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New proofs of (new) Direct Product Theorems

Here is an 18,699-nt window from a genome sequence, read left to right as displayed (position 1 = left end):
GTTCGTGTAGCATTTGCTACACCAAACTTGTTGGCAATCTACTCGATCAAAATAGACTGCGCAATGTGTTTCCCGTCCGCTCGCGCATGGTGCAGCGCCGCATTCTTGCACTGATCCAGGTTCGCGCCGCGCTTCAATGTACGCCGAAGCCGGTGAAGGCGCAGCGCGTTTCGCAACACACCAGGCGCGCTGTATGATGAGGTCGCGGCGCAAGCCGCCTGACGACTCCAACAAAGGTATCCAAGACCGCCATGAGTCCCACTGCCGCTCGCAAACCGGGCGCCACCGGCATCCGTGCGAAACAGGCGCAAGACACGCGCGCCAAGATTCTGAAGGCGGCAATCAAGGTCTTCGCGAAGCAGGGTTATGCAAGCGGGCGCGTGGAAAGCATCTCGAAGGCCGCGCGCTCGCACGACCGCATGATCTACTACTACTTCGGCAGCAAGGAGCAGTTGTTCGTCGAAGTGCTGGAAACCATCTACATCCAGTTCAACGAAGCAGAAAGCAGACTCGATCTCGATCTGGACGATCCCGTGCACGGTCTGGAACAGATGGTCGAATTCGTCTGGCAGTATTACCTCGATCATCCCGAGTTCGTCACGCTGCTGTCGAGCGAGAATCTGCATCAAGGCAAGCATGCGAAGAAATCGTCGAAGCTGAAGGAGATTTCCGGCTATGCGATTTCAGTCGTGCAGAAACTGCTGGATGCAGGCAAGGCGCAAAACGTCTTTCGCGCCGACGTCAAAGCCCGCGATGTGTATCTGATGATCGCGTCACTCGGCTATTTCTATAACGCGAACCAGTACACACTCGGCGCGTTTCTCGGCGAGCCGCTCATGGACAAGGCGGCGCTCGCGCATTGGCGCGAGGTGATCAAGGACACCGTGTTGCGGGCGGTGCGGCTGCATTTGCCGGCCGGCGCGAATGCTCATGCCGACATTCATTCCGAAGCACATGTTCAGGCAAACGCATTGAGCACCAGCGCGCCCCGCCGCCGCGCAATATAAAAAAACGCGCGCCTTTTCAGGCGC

In this Dissertation we give an alternate proof of the well known Direct Product Theorem which in contrast to the previous proofs, achieves optimal values for the related parameters. We also obtain a stronger version of the Direct Product Theorem which is motivated by some interesting applications in Cryptography. Direct Product Theorems are formal statements of the intuition: "if solving one instance of a problem is hard, then solving multiple instances is even harder". For example, a Direct Product Theorem with respect to bounded size circuits computing a function is a statement of the form: "if a function f is hard to compute on average for small size circuits, then f̂}k}(x₁, ..., x_k) \stackrel}def}}=} f(x₁) , ..., f(x_k)$ is even harder on average for certain smaller size circuits". The proof of the such a statement is by contradiction, that is, we start with a circuit which computes $f̂k on some non-negligible fraction of the inputs and then use this circuit to construct another circuit which computes f on almost all inputs. By viewing such a constructive proof as decoding certain error- correcting code, it was independently observed by Trevisan [Tre03] and Impagliazzo [Imp02] that constructing a single circuit is not possible in general. Instead, we can only hope to construct a list of circuits such that one of them computes f on almost all inputs. This makes the list size an important parameter of the Theorem which can be minimized. In a sequence of results [IJK06] and [IJKW08] we achieve optimal value of the list size which is a substantial improvement compared to previous proofs of the Theorem. In particular, this new version can be applied to uniform models of computation (e.g. randomized algorithms) whereas all previous versions applied only to nonuniform models (e.g. circuits). This proof is presented in Chapter III. Consider the following stronger and a more general version of the previous Direct Product Theorem statement: "if a problem is hard to solve on average, then solving more than the expected fraction of problem instances from a pool of multiple independently chosen instances becomes even harder". Such statements are useful in cryptographic settings where the goal is to amplify the gap between the ability of legitimate users to solve a type of problem and that of attackers. We call such statements "Chernoff-type Direct Product Theorems" and prove such a statement for a very general setting in [IJK07]. This is presented in Chapter V

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